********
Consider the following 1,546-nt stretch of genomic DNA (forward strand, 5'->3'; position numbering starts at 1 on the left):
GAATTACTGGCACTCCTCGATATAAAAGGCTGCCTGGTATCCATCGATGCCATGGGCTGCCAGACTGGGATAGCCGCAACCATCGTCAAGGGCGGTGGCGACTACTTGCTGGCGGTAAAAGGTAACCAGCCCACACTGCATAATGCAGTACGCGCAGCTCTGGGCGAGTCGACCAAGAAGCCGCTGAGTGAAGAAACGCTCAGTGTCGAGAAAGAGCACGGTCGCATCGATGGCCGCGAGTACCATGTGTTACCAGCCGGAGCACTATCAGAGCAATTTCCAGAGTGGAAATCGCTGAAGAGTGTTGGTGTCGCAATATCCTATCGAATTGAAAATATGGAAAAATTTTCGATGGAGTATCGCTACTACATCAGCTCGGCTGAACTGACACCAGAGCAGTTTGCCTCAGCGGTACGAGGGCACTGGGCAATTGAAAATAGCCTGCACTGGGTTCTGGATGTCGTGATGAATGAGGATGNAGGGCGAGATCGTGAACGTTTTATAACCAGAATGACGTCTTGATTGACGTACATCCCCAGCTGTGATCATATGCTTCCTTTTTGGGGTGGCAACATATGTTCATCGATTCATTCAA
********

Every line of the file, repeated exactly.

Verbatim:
Consider the following 1,546-nt stretch of genomic DNA (forward strand, 5'->3'; position numbering starts at 1 on the left):
GAATTACTGGCACTCCTCGATATAAAAGGCTGCCTGGTATCCATCGATGCCATGGGCTGCCAGACTGGGATAGCCGCAACCATCGTCAAGGGCGGTGGCGACTACTTGCTGGCGGTAAAAGGTAACCAGCCCACACTGCATAATGCAGTACGCGCAGCTCTGGGCGAGTCGACCAAGAAGCCGCTGAGTGAAGAAACGCTCAGTGTCGAGAAAGAGCACGGTCGCATCGATGGCCGCGAGTACCATGTGTTACCAGCCGGAGCACTATCAGAGCAATTTCCAGAGTGGAAATCGCTGAAGAGTGTTGGTGTCGCAATATCCTATCGAATTGAAAATATGGAAAAATTTTCGATGGAGTATCGCTACTACATCAGCTCGGCTGAACTGACACCAGAGCAGTTTGCCTCAGCGGTACGAGGGCACTGGGCAATTGAAAATAGCCTGCACTGGGTTCTGGATGTCGTGATGAATGAGGATGNAGGGCGAGATCGTGAACGTTTTATAACCAGAATGACGTCTTGATTGACGTACATCCCCAGCTGTGATCATATGCTTCCTTTTTGGGGTGGCAACATATGTTCATCGATTCATTCAA